'Lord of Fraud' given seven years jail for investment scam
Friday 13th July 2012
Five men including a self-styled lord have been found guilty over a £5m boiler room scam in which a network of ‘investment brokers’ swindled at least 600 people.
The five were sentenced to a total of 20 years in prison at Southwark Crown Court.
They pressured people into buying worthless shares in a clone company of World Aqua Tech International, along with European Land Development Agency, Art IT and Mediatel.
The authentic-sounding European Land Development Agency, according to Companies House records, was registered in 2005 at a Birmingham address, but never explained what its activities were and is now dissolved.
Investors were told that the companies were about to float on the stock market, guaranteeing them a substantial return on their money.
Victims then received a contract note detailing the number and price of shares they had agreed to purchase and information about how they should make their payment. Once they had paid up, they never heard from the gang again.
One man was directly approached when he was at a cricket match at Lord’s, and ended up losing £1m. An 87-year-old man invested in most of the phoney companies and lost £828,000.
‘Lord’ Hugh Rodley, 65, from Gloucestershire – dubbed the Lord of Fraud – was convicted of two counts of conspiracy to defraud and money laundering and was sentenced to seven years.
Rodley was born plain Brian McGrough but bought his title at an auction in 1986 and is already serving an eight-year sentence for plotting to steal £229m from Japan’s Sumitomo Mitsui bank.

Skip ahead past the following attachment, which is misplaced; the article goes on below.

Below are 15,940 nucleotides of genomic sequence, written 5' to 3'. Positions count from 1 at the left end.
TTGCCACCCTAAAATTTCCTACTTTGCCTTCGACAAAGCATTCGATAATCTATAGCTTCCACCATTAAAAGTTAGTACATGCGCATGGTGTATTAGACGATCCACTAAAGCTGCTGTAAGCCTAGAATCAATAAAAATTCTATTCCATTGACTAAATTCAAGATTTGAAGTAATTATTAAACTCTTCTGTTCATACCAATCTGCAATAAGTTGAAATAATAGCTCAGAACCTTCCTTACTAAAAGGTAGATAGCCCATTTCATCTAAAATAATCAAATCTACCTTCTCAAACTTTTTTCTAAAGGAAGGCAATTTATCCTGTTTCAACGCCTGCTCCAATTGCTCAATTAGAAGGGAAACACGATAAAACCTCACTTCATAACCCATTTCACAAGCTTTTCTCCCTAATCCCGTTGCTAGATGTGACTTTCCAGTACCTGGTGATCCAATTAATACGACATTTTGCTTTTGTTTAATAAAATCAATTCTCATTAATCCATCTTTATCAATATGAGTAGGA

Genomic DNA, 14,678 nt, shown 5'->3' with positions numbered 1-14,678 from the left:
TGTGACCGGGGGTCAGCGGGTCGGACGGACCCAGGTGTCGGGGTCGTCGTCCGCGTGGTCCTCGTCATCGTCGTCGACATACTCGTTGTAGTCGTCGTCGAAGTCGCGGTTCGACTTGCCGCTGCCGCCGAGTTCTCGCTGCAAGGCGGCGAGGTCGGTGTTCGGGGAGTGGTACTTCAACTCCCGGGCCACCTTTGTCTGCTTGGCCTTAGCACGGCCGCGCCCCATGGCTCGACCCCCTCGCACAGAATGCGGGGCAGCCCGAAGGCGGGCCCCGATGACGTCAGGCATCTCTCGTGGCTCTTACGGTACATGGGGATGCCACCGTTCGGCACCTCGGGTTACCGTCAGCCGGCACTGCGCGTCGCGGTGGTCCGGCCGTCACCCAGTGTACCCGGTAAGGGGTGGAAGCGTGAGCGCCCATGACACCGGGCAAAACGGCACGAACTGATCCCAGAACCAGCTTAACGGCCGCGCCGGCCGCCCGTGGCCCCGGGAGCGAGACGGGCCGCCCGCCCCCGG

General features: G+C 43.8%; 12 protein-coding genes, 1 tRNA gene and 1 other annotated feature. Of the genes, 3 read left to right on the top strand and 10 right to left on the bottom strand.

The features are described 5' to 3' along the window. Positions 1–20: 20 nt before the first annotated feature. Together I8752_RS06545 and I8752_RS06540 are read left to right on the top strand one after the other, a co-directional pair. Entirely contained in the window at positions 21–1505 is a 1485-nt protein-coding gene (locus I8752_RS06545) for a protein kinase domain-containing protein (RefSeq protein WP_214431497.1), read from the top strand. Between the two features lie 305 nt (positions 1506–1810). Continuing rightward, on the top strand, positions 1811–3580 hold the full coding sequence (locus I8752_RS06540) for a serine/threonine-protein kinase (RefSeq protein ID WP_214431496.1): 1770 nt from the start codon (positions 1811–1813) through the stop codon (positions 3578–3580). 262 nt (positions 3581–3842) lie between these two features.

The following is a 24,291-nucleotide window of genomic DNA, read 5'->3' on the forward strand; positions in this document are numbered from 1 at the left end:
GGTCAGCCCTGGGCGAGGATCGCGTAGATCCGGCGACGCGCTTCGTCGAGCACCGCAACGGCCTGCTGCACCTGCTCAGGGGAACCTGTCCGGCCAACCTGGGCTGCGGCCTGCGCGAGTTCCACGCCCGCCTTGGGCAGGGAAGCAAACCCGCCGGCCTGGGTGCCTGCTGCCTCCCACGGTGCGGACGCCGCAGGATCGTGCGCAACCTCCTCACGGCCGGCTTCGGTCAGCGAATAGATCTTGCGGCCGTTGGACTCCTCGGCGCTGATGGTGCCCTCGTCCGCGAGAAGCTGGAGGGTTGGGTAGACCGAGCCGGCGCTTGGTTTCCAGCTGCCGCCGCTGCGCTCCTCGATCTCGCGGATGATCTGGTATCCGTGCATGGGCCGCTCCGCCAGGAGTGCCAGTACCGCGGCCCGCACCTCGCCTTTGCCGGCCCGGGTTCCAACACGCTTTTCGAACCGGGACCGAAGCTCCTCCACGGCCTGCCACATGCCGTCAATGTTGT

Sentencing him, Judge Andrew Goymer said: “These people you targeted were not city bankers, or financial planners looking for investments to improve their bonuses. These were ordinary, hard-working people saving for their retirement.”
Phillip Dennett, 41, from Cheshire, was convicted of money laundering and found not guilty of conspiracy to defraud. He was sentenced to 12 months.
Julian Silver, 43, from Kent, was convicted of conspiracy to defraud and money laundering and was sentenced to four years.
Sonny Willis, 28, from Essex, was convicted of conspiracy to defraud and money laundering and was sentenced to five years.
Adam Corbett, 31, from Camberley, Surrey, was convicted of money laundering and conspiracy to defraud and was sentenced to three years.
DI Matt Bradford of the City of London Police said: “This gang went to great lengths to secure a deal, bombarding hundreds of elderly and vulnerable people with phone calls and even turning up at an England cricket match in the pursuit of peddling yet more of their worthless shares.
“It took a forensic investigation to unravel the networks and systems that facilitated this fraud and expose the men responsible, with the result sending out a clear warning to anyone thinking of setting up their own boiler room fraud in the UK.”
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